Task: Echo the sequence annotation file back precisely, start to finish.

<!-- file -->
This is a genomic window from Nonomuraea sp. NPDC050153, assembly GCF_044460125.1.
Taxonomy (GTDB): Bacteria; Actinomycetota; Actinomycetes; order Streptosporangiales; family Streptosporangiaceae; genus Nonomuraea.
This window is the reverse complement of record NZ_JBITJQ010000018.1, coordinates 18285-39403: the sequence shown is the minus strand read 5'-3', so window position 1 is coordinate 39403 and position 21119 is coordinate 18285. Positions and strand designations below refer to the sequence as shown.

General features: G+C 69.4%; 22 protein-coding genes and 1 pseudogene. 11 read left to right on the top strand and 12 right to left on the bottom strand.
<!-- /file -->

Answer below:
This is a genomic window from Nonomuraea sp. NPDC050153, assembly GCF_044460125.1.
Taxonomy (GTDB): Bacteria; Actinomycetota; Actinomycetes; order Streptosporangiales; family Streptosporangiaceae; genus Nonomuraea.
This window is the reverse complement of record NZ_JBITJQ010000018.1, coordinates 18285-39403: the sequence shown is the minus strand read 5'-3', so window position 1 is coordinate 39403 and position 21119 is coordinate 18285. Positions and strand designations below refer to the sequence as shown.

General features: G+C 69.4%; 22 protein-coding genes and 1 pseudogene. 11 read left to right on the top strand and 12 right to left on the bottom strand.